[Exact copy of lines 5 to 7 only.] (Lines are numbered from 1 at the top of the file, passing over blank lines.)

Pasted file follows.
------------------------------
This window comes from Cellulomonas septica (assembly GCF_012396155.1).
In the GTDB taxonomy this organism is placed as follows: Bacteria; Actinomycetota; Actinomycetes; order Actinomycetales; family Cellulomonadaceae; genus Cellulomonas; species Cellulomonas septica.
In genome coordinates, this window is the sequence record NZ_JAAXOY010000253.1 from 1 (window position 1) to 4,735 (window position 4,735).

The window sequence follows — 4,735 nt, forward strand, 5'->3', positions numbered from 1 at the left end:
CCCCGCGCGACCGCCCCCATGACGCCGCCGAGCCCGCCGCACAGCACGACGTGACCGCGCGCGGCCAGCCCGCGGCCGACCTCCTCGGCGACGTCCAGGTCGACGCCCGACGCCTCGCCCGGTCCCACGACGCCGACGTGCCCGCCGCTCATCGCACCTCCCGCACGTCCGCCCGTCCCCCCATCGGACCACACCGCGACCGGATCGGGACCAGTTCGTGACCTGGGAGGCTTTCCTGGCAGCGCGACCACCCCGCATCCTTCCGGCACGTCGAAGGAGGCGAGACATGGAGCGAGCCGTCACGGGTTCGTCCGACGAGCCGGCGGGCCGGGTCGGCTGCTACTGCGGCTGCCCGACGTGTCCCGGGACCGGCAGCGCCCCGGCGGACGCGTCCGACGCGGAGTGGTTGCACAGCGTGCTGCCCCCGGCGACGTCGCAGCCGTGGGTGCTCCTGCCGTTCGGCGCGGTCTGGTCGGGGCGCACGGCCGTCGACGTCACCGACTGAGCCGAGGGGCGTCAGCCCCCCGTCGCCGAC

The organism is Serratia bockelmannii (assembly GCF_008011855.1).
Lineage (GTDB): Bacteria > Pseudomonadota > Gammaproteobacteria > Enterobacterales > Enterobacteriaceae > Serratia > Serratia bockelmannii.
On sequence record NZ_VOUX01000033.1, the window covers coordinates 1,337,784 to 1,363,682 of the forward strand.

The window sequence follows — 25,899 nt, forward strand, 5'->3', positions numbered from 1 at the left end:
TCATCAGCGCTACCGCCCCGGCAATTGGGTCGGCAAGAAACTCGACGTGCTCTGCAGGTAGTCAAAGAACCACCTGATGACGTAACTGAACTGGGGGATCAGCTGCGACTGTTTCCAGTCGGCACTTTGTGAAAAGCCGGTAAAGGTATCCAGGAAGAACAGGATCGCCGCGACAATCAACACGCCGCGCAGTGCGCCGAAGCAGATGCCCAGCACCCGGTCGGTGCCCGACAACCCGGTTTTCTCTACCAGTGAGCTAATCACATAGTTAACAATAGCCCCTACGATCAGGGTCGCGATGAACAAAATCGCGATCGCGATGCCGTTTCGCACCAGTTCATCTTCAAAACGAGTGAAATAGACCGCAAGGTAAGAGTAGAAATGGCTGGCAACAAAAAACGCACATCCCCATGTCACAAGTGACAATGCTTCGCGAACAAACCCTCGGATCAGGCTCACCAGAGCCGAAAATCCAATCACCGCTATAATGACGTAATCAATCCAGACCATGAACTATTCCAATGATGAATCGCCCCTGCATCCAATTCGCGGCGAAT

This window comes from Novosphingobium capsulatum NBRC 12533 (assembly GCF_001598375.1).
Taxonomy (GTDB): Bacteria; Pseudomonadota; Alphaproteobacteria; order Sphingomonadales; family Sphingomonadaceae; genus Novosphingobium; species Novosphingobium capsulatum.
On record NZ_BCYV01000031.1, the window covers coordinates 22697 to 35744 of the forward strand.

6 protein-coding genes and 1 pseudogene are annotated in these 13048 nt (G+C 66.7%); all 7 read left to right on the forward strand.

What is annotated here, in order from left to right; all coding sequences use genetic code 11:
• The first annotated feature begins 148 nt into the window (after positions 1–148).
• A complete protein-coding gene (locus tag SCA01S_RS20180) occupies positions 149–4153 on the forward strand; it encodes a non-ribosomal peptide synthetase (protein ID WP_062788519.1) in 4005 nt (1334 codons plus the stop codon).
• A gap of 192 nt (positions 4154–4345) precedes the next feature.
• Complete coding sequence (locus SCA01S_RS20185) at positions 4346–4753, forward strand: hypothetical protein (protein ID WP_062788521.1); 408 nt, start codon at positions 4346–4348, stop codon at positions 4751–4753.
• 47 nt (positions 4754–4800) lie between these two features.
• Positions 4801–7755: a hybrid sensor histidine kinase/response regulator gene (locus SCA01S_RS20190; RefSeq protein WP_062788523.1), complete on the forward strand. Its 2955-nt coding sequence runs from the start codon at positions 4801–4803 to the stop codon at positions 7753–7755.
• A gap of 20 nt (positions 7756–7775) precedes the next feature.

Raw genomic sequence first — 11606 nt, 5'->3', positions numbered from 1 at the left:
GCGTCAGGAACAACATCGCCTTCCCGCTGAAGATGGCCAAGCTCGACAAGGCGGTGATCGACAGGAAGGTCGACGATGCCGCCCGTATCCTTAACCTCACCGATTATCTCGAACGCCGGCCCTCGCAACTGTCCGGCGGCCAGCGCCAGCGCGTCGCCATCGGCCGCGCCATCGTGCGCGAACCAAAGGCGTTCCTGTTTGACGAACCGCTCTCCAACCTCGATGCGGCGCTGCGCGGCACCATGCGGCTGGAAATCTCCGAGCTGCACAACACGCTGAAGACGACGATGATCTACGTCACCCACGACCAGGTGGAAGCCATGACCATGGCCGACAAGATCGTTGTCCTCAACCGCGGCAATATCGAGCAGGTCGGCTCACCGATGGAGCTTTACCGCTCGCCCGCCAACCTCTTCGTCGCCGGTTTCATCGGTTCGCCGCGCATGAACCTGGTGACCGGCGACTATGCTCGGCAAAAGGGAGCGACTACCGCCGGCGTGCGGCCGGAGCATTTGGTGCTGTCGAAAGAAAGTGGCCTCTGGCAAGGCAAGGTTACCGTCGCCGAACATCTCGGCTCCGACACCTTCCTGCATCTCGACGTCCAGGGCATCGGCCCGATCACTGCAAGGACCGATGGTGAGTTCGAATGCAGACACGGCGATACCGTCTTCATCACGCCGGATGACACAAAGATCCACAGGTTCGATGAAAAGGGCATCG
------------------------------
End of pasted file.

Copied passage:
CCCCGCGCGACCGCCCCCATGACGCCGCCGAGCCCGCCGCACAGCACGACGTGACCGCGCGCGGCCAGCCCGCGGCCGACCTCCTCGGCGACGTCCAGGTCGACGCCCGACGCCTCGCCCGGTCCCACGACGCCGACGTGCCCGCCGCTCATCGCACCTCCCGCACGTCCGCCCGTCCCCCCATCGGACCACACCGCGACCGGATCGGGACCAGTTCGTGACCTGGGAGGCTTTCCTGGCAGCGCGACCACCCCGCATCCTTCCGGCACGTCGAAGGAGGCGAGACATGGAGCGAGCCGTCACGGGTTCGTCCGACGAGCCGGCGGGCCGGGTCGGCTGCTACTGCGGCTGCCCGACGTGTCCCGGGACCGGCAGCGCCCCGGCGGACGCGTCCGACGCGGAGTGGTTGCACAGCGTGCTGCCCCCGGCGACGTCGCAGCCGTGGGTGCTCCTGCCGTTCGGCGCGGTCTGGTCGGGGCGCACGGCCGTCGACGTCACCGACTGAGCCGAGGGGCGTCAGCCCCCCGTCGCCGAC

The organism is Serratia bockelmannii (assembly GCF_008011855.1).
Lineage (GTDB): Bacteria > Pseudomonadota > Gammaproteobacteria > Enterobacterales > Enterobacteriaceae > Serratia > Serratia bockelmannii.